Two types of modifications need to be done to the plastic box.  First, a hole needs to be made in the center that will allow the vortexer head to poke through.  This alteration will prevent the tube holder from wobbling off of the vortexer head.  For my vortexer the size of the required hole was 1-1/4”.  The second modification is the addition of 4 grooves to the top of the box so that the rubber bands do not slip.

Prior to drilling and cutting grooves.  Yellow circles indicate approximate target locations for the grooves.

After drilling and cutting grooves


Close-up of the grooves

How the box fits onto the vortexer head.

Now it is time to carve the block of foam.  My box was not perfectly square; the top of the box (the opening) is larger than the bottom of the box.  This odd shape can be ignored but do make sure to use the top of the box for determining the foam block size.  I made a block that was 4-1/4” x 5-1/4” x 2”.  It is very important that the width and length match or slightly exceed the size of the box so that the foam sits tightly inside the box.

My block

My original block was too tall.  Rather than cut grooves in the foam for the rubber bands and have a tall block (which is preferable for large tubes), I decided to cut the foam down so that it was flush with the box.

Carving and cutting the holes in the foam can be frustrating. Make as few cuts and holes as possible because with each tear the foam becomes more likely to get caught on the Dremel bit and then it will twist and tear the foam block.  Also note that the edges of the foam block are likely to get caught by the Dremel bits.

I used sanding bits to make the holes you see below.  I started with the cylindrical dremel bit I pictured in the materials section.  I went into the block about 0.5” with the cylindrical drill bit (this made the cleanest looking hole opening) and then I switched to the conical bit which I used to go straight down to the bottom of the tray.  Use tubes to test each hole you make to ensure they fit.  A snug fitting tube is better than a loose fitting tube.

When the Dremel grabs the foam and twists some areas of the block will be torn.

Another view of the finished block.


All that is left is to attach the box to the vortexer and for that we just need rubber bands.  The way the rubber bands rest on the vortexer head and on the box is important, consult the images below.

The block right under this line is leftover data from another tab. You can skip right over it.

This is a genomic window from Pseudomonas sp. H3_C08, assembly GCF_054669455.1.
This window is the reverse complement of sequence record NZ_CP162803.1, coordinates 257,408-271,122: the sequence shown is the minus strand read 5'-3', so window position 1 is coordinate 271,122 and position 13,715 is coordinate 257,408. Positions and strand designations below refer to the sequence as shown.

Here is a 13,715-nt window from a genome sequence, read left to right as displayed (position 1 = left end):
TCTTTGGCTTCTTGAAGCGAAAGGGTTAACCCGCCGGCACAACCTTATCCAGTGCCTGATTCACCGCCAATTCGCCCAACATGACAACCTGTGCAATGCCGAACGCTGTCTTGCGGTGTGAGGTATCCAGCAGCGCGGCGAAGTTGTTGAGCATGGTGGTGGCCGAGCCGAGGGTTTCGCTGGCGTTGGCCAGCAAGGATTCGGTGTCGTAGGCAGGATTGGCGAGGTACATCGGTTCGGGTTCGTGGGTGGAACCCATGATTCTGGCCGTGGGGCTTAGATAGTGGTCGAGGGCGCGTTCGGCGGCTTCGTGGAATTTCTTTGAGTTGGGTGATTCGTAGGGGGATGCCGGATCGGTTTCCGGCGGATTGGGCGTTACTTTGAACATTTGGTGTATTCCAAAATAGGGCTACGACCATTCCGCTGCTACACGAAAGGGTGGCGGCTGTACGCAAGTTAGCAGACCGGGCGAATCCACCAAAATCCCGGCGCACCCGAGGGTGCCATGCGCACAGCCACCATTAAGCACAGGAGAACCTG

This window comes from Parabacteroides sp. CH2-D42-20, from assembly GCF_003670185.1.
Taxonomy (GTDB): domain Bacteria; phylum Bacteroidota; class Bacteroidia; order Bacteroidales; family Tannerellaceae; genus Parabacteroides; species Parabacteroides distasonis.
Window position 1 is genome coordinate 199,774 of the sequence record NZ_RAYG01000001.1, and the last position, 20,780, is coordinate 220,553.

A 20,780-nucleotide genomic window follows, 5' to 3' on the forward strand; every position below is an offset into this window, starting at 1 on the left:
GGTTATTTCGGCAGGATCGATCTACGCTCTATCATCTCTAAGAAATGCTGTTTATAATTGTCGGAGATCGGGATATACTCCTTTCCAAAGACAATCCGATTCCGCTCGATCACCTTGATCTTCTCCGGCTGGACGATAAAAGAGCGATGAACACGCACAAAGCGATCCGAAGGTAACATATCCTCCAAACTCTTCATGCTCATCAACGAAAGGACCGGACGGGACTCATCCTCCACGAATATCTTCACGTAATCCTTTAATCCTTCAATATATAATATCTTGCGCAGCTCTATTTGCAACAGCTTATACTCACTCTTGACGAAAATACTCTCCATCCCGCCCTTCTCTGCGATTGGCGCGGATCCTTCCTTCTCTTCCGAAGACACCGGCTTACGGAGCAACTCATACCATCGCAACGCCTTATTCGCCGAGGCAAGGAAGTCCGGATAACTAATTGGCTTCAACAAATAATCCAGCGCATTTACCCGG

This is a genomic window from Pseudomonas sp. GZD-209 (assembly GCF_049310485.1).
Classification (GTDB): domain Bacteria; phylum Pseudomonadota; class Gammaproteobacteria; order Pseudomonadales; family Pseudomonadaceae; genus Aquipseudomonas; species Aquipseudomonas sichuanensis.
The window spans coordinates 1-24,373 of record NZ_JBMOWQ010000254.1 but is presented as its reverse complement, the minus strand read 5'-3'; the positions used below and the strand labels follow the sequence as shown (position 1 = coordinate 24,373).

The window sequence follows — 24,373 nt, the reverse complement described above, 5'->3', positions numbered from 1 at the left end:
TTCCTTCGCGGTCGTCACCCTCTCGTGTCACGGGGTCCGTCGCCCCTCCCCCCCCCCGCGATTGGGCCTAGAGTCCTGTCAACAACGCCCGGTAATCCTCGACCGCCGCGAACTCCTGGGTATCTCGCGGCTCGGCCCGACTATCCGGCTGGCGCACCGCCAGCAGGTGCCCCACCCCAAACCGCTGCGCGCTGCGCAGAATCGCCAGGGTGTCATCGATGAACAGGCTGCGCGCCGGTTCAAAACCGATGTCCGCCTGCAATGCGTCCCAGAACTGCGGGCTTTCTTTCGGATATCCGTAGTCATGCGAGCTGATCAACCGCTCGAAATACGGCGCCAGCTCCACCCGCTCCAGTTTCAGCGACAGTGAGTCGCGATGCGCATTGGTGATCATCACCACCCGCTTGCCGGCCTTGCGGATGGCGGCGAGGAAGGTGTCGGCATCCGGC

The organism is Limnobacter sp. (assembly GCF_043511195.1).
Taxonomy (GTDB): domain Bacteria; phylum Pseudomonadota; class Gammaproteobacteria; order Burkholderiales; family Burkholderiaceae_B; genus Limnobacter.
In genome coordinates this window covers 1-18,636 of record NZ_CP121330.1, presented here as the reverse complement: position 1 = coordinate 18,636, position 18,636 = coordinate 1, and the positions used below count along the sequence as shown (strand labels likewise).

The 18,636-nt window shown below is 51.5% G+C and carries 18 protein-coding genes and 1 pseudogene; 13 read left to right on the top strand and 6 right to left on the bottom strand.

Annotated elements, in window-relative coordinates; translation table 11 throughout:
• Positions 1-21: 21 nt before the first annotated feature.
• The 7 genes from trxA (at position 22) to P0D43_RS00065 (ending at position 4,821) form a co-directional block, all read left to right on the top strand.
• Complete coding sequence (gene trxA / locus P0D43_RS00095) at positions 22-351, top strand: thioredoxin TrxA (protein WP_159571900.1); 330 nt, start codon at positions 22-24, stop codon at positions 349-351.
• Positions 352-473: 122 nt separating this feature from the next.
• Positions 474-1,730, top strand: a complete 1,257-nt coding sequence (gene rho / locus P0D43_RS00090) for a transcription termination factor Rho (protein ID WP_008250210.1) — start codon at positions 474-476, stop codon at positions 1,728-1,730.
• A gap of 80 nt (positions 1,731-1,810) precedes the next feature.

The first rubber band is hooked under the left side of the vortexer head and hooked over the right side of the box.

The second rubber band is a mirror of the first rubber band.


That is it, the attachment is finished.



Glamour shot

If you build a vortexer attachment send me a picture and let me know how it turns out.


How to make glow-in-the-dark or Flourescent Yoghurt

Photoshop Mockup.

Glow in the dark yoghurt is something that has been floating around the DIYbio community for a while now, though to my knowledge no one has actually made a batch. Hopefully that will change now that Cathal Garvey of IndieBiotech has released a “Beginners” guide to hacking yoghurt. As you can see from the excerpt below beginner here is code for you are going to learn alot.

For our project then, we want DNA that resembles the following:

A diagram showing the format of the desired DNAColourised and labelled sections of the DNA, presented with the unnamed section of target DNA. This assumes the simplest scenario where no “cleanup” mechanisms are included to remove the resistance gene.

The promoter (Prom) should be a constantly “on” promoter, termed “constitutive”. The terminator (Term) is a region of DNA that prevents the gene from transcribing beyond its normal context, which could cause unintended interruptions of cellular functions; unhappy bacteria could result, and the gene could end up unstable. The antibiotic should be chosen to avoid medically significant antibiotics such as ampicillin; this is a civic responsibility matter, as otherwise your yoghurt could end up assisting dangerous pathogens in becoming resistant to medicines. Ideally your antibiotics would be self-excising once they become unnecessary, leaving a yoghurt containing only harmless fluorescent proteins and nothing else.

Cheapass science – How to build a $21 gel box

Gel Electrophoresis is a very popular technique in biology. Used for the separation of DNA, RNA and even proteins based on molecular. The Gel box is a very simple tool allowing one to run a charge through the gel to separate.